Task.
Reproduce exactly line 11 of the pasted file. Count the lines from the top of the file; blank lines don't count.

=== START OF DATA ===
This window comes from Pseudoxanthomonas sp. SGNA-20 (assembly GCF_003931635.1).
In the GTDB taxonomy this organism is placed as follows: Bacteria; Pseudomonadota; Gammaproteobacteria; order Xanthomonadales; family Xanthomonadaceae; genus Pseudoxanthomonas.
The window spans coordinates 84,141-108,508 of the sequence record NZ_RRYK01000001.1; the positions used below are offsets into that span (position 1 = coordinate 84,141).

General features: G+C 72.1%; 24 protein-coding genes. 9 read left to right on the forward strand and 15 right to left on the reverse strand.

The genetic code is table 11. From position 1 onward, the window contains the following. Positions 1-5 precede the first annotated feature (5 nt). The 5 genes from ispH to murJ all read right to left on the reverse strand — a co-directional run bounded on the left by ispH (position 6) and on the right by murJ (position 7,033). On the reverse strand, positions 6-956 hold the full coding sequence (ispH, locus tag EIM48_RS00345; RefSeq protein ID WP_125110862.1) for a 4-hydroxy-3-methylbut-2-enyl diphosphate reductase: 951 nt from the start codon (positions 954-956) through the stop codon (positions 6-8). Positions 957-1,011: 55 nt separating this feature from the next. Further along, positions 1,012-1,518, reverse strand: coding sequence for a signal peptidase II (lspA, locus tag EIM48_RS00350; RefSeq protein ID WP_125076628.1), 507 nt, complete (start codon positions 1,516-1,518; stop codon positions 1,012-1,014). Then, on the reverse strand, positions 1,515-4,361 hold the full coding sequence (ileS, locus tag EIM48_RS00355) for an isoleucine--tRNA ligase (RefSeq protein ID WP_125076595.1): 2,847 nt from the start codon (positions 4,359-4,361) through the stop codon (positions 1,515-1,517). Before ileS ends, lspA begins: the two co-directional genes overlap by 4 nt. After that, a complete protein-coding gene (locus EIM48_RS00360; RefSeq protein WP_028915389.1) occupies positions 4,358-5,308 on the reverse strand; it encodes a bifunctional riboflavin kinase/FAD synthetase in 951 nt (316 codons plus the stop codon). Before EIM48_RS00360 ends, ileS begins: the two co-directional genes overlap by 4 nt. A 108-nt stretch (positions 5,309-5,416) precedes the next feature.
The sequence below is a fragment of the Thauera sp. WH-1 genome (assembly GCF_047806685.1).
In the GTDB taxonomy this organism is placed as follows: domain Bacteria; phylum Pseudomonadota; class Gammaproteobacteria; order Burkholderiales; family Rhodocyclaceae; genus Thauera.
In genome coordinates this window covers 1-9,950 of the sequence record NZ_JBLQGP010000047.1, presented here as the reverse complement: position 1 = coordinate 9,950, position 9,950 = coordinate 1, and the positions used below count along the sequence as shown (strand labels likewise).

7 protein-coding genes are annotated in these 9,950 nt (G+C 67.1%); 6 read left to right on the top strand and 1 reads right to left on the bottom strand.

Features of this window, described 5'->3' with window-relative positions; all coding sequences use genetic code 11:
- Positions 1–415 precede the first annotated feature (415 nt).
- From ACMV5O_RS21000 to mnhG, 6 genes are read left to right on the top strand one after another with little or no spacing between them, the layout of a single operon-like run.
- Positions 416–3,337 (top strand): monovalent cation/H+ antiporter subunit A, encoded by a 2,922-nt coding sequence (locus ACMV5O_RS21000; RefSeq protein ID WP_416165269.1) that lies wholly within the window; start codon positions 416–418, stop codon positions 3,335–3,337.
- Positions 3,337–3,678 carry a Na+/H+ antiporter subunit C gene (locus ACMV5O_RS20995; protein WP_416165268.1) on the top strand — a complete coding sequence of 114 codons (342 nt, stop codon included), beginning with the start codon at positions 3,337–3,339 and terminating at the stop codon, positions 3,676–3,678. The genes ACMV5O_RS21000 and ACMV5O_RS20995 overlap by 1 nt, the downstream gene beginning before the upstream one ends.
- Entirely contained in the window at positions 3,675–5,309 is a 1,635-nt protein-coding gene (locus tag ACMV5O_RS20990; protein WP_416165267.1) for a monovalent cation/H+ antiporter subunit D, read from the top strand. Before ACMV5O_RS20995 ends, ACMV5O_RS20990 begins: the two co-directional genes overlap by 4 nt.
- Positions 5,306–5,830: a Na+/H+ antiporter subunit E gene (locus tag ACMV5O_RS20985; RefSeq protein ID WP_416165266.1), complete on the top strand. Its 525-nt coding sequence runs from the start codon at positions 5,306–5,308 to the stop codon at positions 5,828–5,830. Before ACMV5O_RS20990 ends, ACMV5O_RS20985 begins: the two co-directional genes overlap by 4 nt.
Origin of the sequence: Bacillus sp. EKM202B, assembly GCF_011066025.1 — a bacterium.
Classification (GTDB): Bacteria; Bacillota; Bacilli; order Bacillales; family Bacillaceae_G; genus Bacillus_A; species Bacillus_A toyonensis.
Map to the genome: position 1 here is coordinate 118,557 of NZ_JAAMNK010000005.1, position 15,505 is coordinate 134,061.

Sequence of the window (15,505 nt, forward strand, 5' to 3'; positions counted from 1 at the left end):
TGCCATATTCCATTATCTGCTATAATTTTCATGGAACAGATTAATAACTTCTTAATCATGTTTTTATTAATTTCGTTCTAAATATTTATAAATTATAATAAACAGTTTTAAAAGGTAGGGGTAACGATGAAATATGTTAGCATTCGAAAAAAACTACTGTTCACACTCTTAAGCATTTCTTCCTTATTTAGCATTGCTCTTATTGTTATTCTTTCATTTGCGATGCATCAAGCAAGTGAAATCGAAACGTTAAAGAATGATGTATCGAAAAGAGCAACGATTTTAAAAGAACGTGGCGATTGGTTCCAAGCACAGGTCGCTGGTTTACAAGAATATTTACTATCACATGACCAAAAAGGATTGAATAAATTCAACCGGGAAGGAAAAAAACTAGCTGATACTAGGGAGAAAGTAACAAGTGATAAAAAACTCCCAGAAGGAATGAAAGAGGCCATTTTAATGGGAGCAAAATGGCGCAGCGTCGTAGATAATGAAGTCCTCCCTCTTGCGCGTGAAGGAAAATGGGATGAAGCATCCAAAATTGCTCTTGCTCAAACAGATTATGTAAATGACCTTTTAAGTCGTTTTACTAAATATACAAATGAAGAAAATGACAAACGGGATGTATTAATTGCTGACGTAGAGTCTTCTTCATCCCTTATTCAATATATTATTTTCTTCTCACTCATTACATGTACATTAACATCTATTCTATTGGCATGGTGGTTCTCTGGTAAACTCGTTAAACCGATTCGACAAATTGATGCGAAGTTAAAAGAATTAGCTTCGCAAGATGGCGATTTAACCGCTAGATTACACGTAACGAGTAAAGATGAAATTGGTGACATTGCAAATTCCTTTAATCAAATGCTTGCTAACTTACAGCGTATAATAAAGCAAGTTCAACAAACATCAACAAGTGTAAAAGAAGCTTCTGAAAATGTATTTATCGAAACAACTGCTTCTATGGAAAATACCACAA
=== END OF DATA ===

- Positions 1–415 precede the first annotated feature (415 nt).